So, the market maker *should* change the price to (closing price day N-1) - (dividend per share). But do they really? Because they don't *have* to.
What makes you think that they don't have to adjust the opening quoted price for dividends?

Stocks often open lower or higher than the previous day's closing price and that might obscure or exaggerate the adjustment, but the adjustments are made.

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Re: Ex-dividend days: Is there typically anything out of the ordinary?

Post by lm » Wed Jun 20, 2018 3:14 pm

triceratop wrote:
Wed Jun 20, 2018 2:52 pm
lm wrote:
Wed Jun 20, 2018 2:48 pm
For example, if all 30 companies represented in the Dow Jones index paid a 2% dividend on the same day, would the Dow drop by 2%?
In the case of the DJIA, yes.
Interesting; thank you very much. I assume the same would be true for a market-cap based index like the S&P 500?

Also, a follow-up a question: let's say every investor automatically reinvests dividends. Would the price of a stock (or a stock index, or an index mutual fund) then be unaffected by dividend payments?

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Re: Ex-dividend days: Is there typically anything out of the ordinary?

Post by triceratop » Wed Jun 20, 2018 3:16 pm

lm wrote:
Wed Jun 20, 2018 3:14 pm
triceratop wrote:
Wed Jun 20, 2018 2:52 pm
lm wrote:
Wed Jun 20, 2018 2:48 pm
For example, if all 30 companies represented in the Dow Jones index paid a 2% dividend on the same day, would the Dow drop by 2%?
In the case of the DJIA, yes.
Interesting; thank you very much. I assume the same would be true for a market-cap based index like the S&P 500?

Also, a follow-up a question: let's say every investor automatically reinvests dividends. Would the price of a stock (or a stock index, or an index mutual fund) then be unaffected by dividend payments?
The German DAX is also a free-float market cap based index. The relevant difference is solely whether it is a price- or total-return-based index.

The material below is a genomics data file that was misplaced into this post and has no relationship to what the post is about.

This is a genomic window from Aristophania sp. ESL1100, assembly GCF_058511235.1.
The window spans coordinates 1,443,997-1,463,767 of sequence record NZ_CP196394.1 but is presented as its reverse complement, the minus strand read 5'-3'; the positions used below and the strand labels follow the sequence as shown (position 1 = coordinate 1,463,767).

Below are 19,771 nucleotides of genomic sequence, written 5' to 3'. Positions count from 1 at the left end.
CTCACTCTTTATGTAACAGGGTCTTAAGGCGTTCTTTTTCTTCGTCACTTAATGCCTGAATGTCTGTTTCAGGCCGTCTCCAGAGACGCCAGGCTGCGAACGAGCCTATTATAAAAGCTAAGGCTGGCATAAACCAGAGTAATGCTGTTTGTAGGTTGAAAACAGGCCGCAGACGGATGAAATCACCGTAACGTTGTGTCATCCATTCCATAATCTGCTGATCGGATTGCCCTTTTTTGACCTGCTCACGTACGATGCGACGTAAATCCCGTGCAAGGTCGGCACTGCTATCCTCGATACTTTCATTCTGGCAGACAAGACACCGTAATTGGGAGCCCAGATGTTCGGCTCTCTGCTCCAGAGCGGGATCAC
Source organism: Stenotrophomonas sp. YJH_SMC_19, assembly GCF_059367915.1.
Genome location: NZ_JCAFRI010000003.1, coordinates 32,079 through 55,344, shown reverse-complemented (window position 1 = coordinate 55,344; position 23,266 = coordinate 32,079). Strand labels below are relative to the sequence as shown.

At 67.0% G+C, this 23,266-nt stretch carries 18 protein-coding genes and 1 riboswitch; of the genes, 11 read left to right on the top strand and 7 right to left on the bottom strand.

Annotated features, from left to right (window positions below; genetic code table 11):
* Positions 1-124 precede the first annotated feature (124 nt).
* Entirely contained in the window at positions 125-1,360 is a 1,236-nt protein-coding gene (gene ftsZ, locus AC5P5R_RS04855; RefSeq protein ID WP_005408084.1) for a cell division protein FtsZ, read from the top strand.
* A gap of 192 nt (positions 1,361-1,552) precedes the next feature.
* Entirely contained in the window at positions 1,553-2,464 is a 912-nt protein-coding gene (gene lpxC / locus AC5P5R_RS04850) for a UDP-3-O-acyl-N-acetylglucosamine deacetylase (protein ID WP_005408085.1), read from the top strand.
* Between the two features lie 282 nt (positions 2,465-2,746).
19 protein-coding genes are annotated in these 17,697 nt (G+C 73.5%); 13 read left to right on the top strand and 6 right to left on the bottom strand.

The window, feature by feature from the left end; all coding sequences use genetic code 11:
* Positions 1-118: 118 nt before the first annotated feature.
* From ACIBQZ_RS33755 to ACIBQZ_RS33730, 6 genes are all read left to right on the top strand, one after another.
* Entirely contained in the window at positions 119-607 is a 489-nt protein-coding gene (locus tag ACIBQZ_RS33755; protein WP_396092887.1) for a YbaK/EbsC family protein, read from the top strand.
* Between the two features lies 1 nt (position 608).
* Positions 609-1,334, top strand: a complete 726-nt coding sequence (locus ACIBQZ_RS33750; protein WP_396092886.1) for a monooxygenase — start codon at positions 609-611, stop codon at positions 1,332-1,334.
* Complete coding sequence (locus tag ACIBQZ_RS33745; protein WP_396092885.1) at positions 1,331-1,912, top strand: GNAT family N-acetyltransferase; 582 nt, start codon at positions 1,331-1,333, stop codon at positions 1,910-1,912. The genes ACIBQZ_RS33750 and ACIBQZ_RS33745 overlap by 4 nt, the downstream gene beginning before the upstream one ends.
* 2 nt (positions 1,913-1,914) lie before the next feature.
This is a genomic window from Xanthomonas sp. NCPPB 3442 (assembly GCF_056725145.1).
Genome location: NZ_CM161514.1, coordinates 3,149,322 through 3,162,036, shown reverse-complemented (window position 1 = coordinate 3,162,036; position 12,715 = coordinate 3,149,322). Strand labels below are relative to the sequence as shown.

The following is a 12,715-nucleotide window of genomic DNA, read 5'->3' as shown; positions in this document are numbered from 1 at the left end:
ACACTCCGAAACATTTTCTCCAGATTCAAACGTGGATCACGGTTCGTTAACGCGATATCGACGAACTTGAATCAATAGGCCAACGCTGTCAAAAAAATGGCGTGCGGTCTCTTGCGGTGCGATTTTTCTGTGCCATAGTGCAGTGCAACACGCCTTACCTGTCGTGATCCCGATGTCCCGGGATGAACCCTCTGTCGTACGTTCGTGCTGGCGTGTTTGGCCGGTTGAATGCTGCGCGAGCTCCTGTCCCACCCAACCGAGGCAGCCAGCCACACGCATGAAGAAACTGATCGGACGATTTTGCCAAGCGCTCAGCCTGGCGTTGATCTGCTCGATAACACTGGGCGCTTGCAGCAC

In case you can't tell, I think the S&P500 is a rather poor performance index, just as the DJIA is. ;)
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Re: Ex-dividend days: Is there typically anything out of the ordinary?

Post by ryman554 » Thu Jun 21, 2018 9:21 am

Pajamas wrote:
Wed Jun 20, 2018 2:53 pm
ryman554 wrote:
Wed Jun 20, 2018 2:14 pm
So, the market maker *should* change the price to (closing price day N-1) - (dividend per share). But do they really? Because they don't *have* to.
What makes you think that they don't have to adjust the opening quoted price for dividends?
Because I can't get my head around what you seem to be saying "there is someone out there who sets prices, so they can adjust for dividends".

I have it my head that prices are being continuously set by people who want to buy and want to sell. How that works, I don't really know, but I am finding it hard to accept (meaning I can't imagine it, not that it's not true, so I really need some help here) that it's done by "one guy" that can do the dividend adjustment when needed. Or by many guys with a rule that says you have to do it. Absent a rule, dividend adjustments for individual equities become an assumption or a suggestion; no different than something like "as EPS grows, so too should the stock price."

I guess I just don't understand how prices are really set, and the mechanism by which they really change, during trading hours. Maybe once I learn that, I can apply to the cases of dividends and I stop looking like a fool.

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Re: Ex-dividend days: Is there typically anything out of the ordinary?

Post by alex_686 » Thu Jun 21, 2018 9:30 am

ryman554 wrote:
Thu Jun 21, 2018 9:21 am
I have it my head that prices are being continuously set by people who want to buy and want to sell. How that works, I don't really know, but I am finding it hard to accept (meaning I can't imagine it, not that it's not true, so I really need some help here) that it's done by "one guy" that can do the dividend adjustment when needed. Or by many guys with a rule that says you have to do it. Absent a rule, dividend adjustments for individual equities become an assumption or a suggestion; no different than something like "as EPS grows, so too should the stock price."

I guess I just don't understand how prices are really set, and the mechanism by which they really change, during trading hours. Maybe once I learn that, I can apply to the cases of dividends and I stop looking like a fool.